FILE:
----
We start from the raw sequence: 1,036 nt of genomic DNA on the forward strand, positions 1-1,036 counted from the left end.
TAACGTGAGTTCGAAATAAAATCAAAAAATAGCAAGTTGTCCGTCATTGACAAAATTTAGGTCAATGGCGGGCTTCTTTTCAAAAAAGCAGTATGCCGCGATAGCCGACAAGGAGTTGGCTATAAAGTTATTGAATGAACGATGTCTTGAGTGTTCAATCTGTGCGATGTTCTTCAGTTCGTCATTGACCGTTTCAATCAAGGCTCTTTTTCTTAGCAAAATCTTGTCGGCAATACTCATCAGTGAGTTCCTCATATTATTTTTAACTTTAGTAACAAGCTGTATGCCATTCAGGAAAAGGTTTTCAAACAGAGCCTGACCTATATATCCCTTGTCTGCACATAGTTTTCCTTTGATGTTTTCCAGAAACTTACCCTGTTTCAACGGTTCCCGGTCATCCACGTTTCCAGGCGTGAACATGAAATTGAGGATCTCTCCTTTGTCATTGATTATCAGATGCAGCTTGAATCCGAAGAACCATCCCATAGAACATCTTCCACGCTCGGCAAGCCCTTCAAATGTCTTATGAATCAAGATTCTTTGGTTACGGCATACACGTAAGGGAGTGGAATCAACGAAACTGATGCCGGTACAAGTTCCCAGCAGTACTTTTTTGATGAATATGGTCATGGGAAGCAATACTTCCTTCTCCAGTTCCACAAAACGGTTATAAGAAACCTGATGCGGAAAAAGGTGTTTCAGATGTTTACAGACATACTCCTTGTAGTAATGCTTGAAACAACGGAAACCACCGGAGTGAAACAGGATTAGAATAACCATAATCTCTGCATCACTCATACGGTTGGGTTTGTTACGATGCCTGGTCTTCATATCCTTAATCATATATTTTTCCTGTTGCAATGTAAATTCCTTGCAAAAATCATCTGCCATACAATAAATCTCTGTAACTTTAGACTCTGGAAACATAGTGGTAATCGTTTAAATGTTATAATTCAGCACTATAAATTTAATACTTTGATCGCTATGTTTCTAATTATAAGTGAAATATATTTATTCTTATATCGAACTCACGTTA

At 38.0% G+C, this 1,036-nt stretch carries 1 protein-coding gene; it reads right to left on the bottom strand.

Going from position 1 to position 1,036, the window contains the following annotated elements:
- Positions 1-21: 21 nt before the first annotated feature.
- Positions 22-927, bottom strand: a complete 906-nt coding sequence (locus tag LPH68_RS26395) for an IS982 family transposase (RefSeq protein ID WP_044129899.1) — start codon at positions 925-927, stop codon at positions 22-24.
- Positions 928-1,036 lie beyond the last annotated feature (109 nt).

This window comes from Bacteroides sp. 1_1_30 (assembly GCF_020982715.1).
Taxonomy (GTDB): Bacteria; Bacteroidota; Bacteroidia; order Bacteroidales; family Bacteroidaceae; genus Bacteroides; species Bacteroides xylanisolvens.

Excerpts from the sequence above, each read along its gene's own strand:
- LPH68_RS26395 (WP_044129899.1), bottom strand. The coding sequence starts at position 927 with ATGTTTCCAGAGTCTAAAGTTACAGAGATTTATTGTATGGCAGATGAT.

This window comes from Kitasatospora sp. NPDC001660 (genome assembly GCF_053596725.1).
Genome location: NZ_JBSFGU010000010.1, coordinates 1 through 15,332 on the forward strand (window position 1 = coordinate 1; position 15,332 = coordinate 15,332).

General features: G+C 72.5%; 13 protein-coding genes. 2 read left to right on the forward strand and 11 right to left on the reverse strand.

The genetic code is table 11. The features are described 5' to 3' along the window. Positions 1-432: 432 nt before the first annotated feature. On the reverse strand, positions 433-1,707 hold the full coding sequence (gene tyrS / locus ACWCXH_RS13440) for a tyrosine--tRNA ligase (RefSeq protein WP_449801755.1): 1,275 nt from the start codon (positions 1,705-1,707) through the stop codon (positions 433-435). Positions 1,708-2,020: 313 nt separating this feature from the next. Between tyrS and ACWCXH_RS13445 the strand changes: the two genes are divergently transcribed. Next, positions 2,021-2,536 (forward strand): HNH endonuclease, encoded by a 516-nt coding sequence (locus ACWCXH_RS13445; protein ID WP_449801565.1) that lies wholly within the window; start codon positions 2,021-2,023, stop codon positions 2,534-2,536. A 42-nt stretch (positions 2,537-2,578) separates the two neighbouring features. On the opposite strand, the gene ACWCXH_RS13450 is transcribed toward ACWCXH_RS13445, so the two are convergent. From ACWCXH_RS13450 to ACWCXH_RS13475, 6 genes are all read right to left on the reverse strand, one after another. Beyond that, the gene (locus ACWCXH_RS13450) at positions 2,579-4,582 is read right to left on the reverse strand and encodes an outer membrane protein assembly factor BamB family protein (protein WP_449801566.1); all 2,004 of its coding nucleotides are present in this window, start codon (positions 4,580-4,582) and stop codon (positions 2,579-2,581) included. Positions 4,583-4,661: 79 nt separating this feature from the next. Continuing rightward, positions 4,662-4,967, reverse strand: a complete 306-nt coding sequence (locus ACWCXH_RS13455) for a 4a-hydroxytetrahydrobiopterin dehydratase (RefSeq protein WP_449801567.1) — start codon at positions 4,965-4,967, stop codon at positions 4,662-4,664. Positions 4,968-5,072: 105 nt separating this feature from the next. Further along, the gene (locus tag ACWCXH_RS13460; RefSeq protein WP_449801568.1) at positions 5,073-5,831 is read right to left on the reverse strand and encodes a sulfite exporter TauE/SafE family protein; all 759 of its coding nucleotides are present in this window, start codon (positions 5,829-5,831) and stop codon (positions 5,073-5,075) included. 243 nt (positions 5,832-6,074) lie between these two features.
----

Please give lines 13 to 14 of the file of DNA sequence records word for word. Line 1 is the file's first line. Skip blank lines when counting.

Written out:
Genome location: NZ_JBSFGU010000010.1, coordinates 1 through 15,332 on the forward strand (window position 1 = coordinate 1; position 15,332 = coordinate 15,332).

General features: G+C 72.5%; 13 protein-coding genes. 2 read left to right on the forward strand and 11 right to left on the reverse strand.